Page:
Body Posture

I’ve become more aware recently of horse’s posture and what clues this gives to how they’re feeling and their way of going.

Stand back and take a good, critical look at your horse as they stand quietly on the yard. Do they stand square? Do they look like their weight is evenly distributed?

A horse with a good posture will stand fairly square, weight balanced evenly on all four feet, and look comfortable. It sounds silly, but it should look like they’re holding this stance easily. Their head and neck shouldn’t be held too high or tense, and you shouldn’t see tension along the back. It depends on conformation, but the back wants to be basically horizontal. The top of the horse, from their poll to their dock, wants to look longer than from their neck to their tail. Below is a photo of Phoenix showing a good posture: she’s standing evenly, albeit not square, and whilst she needs to work on relaxing her brachiocephalic muscle, you can see she has a good length of topline.

So what posture problems are there?

An inverted posture, a term I learnt recently, is when the back and top line muscles are tight and tensed. This causes the neck to draw back and up, the back to hollow. It’s a bit like looking at a “u” shape. This could be caused by a problem in the back, such as kissing spines, or purely sore back muscles and a badly fitting saddle. Some horses who are weak over the back, perhaps due to age or level of training, may adopt this posture after being ridden if their muscles have become overtired. A horse lacking topline muscles may appear to have an inverted posture, and they can look to have a pot belly. Which will disappear as they start to use their abdominals properly as it will lift and shrink. Phoenix developed this posture just before she had her first physio session and it was due to tight muscles in her back. However, the change in her posture afterwards was instantaneous. For those horses who have adopted this position for a long time, to compensate or protect other areas of their body, it can take a long time to improve their stance.

Another horse I work with, who I actually suggested saw a physio, had a posture which always concerned me, he always rested his left fore and right hind, and held his nose pointing out, as if sore in the atlas area of his neck. He tended to hold his legs slightly out from under his body – hind legs camped out, and forelegs almost pointing. He just generally looked uncomfortable. I was really pleased this week when I rode him after two physio sessions; partly because he felt so much looser and more comfortable under saddle, as well as able to adopt the long and low posture, but he was also standing much more squarely, with his legs under him, and his head isn’t stuck out quite so much. Of course, he still needs some work from both the physio and his riders, to undo all the tightness and to rebuild the correct muscles, but I felt that we were heading in the right direction with him.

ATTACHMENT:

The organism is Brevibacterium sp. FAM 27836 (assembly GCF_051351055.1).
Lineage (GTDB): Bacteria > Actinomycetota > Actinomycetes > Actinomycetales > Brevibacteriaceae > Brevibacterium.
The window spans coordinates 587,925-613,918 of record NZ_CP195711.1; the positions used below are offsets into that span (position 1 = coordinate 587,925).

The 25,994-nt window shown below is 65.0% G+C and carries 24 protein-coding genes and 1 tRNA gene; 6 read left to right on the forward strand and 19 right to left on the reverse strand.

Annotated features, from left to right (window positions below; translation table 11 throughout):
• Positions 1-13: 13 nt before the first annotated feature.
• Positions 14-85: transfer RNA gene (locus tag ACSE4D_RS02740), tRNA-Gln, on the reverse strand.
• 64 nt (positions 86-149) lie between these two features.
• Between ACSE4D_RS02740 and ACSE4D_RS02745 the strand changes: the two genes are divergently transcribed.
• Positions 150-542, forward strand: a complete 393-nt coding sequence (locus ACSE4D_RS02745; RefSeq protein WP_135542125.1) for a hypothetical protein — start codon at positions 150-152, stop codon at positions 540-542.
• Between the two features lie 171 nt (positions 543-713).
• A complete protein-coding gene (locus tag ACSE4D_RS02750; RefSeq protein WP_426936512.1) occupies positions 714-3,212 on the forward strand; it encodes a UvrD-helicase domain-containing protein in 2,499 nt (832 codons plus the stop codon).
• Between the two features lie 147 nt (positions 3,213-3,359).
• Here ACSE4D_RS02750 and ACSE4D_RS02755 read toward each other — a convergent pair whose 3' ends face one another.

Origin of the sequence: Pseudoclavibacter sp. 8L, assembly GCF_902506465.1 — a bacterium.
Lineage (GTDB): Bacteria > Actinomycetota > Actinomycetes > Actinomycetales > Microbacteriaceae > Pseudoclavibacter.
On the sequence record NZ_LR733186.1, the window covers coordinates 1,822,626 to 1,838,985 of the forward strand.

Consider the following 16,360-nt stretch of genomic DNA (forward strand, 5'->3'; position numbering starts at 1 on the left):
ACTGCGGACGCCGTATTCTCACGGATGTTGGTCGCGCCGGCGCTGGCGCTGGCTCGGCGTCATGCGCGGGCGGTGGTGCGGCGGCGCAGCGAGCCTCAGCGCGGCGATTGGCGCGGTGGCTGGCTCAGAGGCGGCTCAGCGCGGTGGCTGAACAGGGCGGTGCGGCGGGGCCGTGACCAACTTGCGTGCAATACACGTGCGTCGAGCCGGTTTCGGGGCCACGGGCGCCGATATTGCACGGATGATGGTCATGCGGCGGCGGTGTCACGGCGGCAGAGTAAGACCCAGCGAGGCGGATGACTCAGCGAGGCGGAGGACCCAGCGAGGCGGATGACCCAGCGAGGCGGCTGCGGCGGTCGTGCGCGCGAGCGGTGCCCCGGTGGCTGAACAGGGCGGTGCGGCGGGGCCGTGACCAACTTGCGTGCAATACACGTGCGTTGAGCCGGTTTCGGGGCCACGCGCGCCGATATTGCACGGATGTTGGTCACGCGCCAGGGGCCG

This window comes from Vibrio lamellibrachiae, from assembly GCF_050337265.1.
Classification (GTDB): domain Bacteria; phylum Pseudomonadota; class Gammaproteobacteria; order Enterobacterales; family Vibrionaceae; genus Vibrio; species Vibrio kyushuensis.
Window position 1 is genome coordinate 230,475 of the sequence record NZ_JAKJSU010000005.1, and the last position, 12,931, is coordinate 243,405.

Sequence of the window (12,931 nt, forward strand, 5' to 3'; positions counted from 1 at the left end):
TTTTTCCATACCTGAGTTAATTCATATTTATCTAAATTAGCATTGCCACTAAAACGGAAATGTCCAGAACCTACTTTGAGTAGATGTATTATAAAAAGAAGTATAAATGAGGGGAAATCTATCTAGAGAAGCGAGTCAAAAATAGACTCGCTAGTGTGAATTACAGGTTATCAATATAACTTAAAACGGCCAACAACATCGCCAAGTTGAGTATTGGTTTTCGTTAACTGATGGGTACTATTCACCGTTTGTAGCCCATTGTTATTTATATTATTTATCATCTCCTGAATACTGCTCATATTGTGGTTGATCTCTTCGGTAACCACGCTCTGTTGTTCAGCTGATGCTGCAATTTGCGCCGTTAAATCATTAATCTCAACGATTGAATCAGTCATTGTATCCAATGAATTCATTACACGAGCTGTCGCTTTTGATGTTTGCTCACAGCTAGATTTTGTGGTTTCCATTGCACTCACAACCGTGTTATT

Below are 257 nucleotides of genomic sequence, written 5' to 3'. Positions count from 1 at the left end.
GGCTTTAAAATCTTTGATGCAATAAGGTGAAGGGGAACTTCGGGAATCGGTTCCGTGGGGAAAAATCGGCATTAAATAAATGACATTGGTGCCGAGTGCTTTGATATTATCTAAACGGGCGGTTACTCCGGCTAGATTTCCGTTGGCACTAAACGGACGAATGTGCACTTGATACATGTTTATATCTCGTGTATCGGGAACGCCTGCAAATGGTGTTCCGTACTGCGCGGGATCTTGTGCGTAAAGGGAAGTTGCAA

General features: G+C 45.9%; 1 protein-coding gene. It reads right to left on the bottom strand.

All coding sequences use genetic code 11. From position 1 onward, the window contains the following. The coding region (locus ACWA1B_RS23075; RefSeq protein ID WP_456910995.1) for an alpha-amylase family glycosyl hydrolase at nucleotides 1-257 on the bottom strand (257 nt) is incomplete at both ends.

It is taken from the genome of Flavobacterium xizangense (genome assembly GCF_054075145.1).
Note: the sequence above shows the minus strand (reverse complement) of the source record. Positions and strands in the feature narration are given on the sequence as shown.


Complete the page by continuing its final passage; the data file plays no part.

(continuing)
Another horse I’ve been working with, who is long and lanky in build, and always struggles to have a topline, has really improved since Christmas. He was working well for me, but wasn’t working consistently through the week and his posture was still very much inverted and I was really starting to get concerned that we’d have massive problems in the future, but thankfully after boot camp, and his owner increasing his workload, as well as his routine changing for the better, he’s starting to work more consistently for both of us. We’ve introduced a Pessoa session once a week to encourage him to work long and low without a rider’s weight, and over the last couple of weeks I’ve notice him standing more square both before and after exercise. His farrier noticed that he was much straighter since his last visit, and you can see the muscle in the top of his neck improving. After exercise he is also letting his fifth leg hang out, which whilst it grosses many people out, is a gospel sign that he’s used his abdominals. And as his abdominals tone up, his back will lift, and his topline will become engaged and improve. I’m really pleased with his progress and the improvement to his posture and muscle tone.

Each week I’m now trying to critique all the horses I work with, to assess their posture to see if they’re holding a limb awkwardly, or look uncomfortable in any area of their body, and we can then get them treated if necessary. I’m also becoming more aware of the small changes in their muscle development. Once you train your eye you can hone in on all the small details, such as the hindlegs being too far under their body or left out behind in the halt which suggests tightness in either the flexor or extensor set of muscles.

It’s worth trying to take a step back each week and assess your own horse’s posture as well as their body condition, and you’ll hopefully pick up on any problems nice and early and can get treatment or adjust your training plan accordingly.

Equine Flu

Last week the UK Equestrian population was thrown into panic. British racing was shut down due to three cases of equine influenza in racehorses. A particularly nasty strain of flu too. It’s a subject that we need to take seriously, but we need to be careful not to create a mass hysteria.

Flu in horses is a highly contagious serious respiratory virus, which whilst not usually fatal itself, can lead to potentially life threatening secondary infections such as pneumonia. Flu, along with tetanus, is recommended by vets that horses be vaccinated against, and many competition bodies insist on it.

Signs of equine flu

  • A very high temperature of 39-41C (103-106F) which lasts for one to three days

  • A frequent harsh, dry cough that can last for several weeks

  • A clear, watery nasal discharge that may become thick and yellow or green

  • Enlarged glands under the lower jaw

  • Clear discharge from the eyes and redness around eyes

  • Depression and loss of appetite

  • Filling of the lower limbs